I want to mention here why it is so important for you not to embrace the theory of evolution. A proper understanding of your salvation is at stake. The argument of Romans 5 necessitates us to believe in a literal Adam, who committed a literal sin, which plunged the human race into literal death. It’s important that our sin came to us through one man, because that is how our righteousness comes. It comes through one man! If evolution is true, there were many people evolving from apes into humans around the same time. And the parallel would need to be for us to have many Christs as well to bring us out of the fall. But, there is only one Christ who imputes His righteousness to us. So also, there was only one Adam whose sin was imputed to us!
I also want to show you here of the necessity of the virgin birth. Had Jesus come to earth in the same manner as the rest of us (with an earthly father and an earthly mother), He would have been guilty from day one. And it would have been impossible for Him to be the sinless one to take away the sin of the world (John 1:29). But, with the virgin birth, it was possible for Jesus to enter the world apart from the sin of Adam, so that 2 Corinthians 5:21 might be true: "He made Him who knew no sin to be sin on our behalf, so that we might become the righteousness of God in Him." The virgin birth is far more than a nice Christmas story. It makes it possible for us to have a sinless Savior.
Let’s finish this morning looking at verses 15-17. It’s where the light shines bright!
But the free gift is not like the transgression. For if by the transgression of the one the many died, much more did the grace of God and the gift by the grace of the one Man, Jesus Christ, abound to the many. The gift is not like that which came through the one who sinned; for on the one hand the judgment arose from one transgression resulting in condemnation, but on the other hand the free gift arose from many transgressions resulting in justification. For if by the transgression of the one, death reigned through the one, much more those who receive the abundance of grace and of the gift of righteousness will reign in life through the One, Jesus Christ.
These verses point out the same thing that verses 18 and 19 did, only they say it in a little different way. Rather than focusing ont eh similarities between Adam and Christ, these verses point out the differences (as in verses 15-16). These differences bring the gospel into glorious focus. In other words, as dark as the imputation of Adam’s sin to us was, the imputation of Christ’s righteousness to us shines even brighter! Notice the words in verse 15 which makes the act of Christ so much better than the act of Adam, “much more did the grace of God ... abound to the many.” Again in verse 17, “much more those who receive the abundance ... will reign in life.”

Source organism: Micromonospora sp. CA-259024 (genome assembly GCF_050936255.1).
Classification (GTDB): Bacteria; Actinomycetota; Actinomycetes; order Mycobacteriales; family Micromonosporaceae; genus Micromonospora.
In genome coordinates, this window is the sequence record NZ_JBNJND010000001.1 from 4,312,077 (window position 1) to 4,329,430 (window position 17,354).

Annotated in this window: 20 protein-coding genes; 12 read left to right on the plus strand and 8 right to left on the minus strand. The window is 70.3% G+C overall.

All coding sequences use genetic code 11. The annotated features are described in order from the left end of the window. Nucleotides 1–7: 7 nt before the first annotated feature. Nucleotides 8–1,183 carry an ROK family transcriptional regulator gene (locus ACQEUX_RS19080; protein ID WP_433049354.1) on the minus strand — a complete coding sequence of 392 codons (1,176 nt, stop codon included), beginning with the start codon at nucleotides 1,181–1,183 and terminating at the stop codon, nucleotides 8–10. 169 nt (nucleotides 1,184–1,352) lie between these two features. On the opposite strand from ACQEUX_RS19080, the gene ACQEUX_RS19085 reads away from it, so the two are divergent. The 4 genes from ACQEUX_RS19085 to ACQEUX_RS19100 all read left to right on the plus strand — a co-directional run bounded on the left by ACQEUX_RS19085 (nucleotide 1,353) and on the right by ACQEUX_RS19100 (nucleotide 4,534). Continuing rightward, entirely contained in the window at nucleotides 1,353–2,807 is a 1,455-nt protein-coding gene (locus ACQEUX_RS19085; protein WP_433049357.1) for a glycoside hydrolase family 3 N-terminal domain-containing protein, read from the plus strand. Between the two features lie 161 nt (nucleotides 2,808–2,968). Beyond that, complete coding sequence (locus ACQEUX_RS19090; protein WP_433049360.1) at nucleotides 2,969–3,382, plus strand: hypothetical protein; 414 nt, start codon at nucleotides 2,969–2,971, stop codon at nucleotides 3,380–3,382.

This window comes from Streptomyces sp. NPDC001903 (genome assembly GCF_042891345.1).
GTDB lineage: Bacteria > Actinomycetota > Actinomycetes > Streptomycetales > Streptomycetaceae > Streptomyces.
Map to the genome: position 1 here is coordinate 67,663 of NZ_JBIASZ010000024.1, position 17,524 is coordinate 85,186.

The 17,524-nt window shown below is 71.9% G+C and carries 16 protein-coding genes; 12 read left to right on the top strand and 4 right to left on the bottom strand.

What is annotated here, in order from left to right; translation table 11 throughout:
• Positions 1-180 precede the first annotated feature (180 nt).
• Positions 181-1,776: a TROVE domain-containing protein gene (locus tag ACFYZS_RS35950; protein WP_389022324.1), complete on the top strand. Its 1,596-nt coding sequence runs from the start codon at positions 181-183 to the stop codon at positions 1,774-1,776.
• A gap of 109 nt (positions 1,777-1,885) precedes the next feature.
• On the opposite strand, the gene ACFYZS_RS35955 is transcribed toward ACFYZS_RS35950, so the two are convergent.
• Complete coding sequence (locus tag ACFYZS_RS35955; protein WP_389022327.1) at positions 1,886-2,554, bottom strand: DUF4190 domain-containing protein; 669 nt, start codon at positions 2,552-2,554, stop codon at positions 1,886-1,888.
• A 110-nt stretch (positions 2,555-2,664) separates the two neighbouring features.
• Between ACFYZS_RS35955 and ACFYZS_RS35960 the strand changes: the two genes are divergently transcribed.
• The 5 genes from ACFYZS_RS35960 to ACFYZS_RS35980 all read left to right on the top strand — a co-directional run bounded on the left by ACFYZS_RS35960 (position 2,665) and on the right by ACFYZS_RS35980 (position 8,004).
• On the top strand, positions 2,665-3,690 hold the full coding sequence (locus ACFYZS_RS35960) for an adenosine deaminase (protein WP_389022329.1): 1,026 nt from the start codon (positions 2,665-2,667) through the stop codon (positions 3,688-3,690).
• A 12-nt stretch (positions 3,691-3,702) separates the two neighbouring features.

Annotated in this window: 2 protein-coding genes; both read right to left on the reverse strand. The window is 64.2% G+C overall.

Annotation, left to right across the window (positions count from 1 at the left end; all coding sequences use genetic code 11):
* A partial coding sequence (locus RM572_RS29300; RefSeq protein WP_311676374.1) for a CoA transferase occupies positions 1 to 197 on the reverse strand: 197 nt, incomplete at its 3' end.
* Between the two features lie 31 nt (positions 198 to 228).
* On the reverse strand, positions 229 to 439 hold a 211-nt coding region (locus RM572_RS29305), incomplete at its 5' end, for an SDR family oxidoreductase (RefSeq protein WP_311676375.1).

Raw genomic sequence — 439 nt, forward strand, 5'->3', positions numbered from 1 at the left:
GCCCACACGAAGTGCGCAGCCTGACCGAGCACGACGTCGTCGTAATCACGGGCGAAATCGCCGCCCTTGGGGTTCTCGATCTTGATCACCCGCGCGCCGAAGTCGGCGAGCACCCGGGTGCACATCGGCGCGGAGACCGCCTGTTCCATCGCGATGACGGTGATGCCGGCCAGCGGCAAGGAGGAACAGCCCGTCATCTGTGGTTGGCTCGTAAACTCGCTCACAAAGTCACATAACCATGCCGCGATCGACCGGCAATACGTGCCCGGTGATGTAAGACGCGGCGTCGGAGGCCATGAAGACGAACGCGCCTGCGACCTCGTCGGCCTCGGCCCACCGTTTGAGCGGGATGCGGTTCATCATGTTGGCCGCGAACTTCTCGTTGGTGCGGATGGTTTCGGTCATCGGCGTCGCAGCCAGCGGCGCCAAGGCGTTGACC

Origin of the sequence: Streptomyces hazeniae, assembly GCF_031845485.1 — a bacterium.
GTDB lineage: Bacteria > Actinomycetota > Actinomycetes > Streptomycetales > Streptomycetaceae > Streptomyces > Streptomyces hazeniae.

Adam plunged us into sin, and that was bad. But, the restoration was much better. Not only did it put us back to where we started, but it placed us better than we ever were before. Do you love the fact that God's ways include imputation?
I close with a poem that captures the main point of my message this morning.
By One Man
By one man, we came to know sin,
Condemned without hope when death entered in.
But by one man, there's freedom again -- He offered the gift of life.
By one man, who would not obey,
Our birthright of joy was taken away.
But by one man, we are righteous today -- He offered the gift of life.
And this gift of life is given through Jesus (life through Jesus),
In the name of Jesus Christ, God's grace abounds to all.
By one man, called Adam, by name,
Our judgment was sealed and covered with shame,
'Til God's own Son, Lord Jesus, He came -- to offer the gift of life.
By one man, who stood in our place,
Redeeming by blood those lost in disgrace,
Now we stand, forgiven by grace -- embracing the gift of life.
He gave us the gift of life -- Lord Jesus, the gift of life. 
This sermon was delivered to Rock Valley Bible Church
on June 17, 2007 by Steve Brandon.
For more information see www.rvbc.cc.
 My wife and I heard these words sung as a song on the radio, some eight years ago. We quickly recorded the song and transcribed the words (changing them slightly). The Haven Quartet sang it. If you are interested, here is a place you can purchase a CD containing this song: http://www.singers.com/gospel/haven.html. It's the only place on the internet that I was able to locate the song.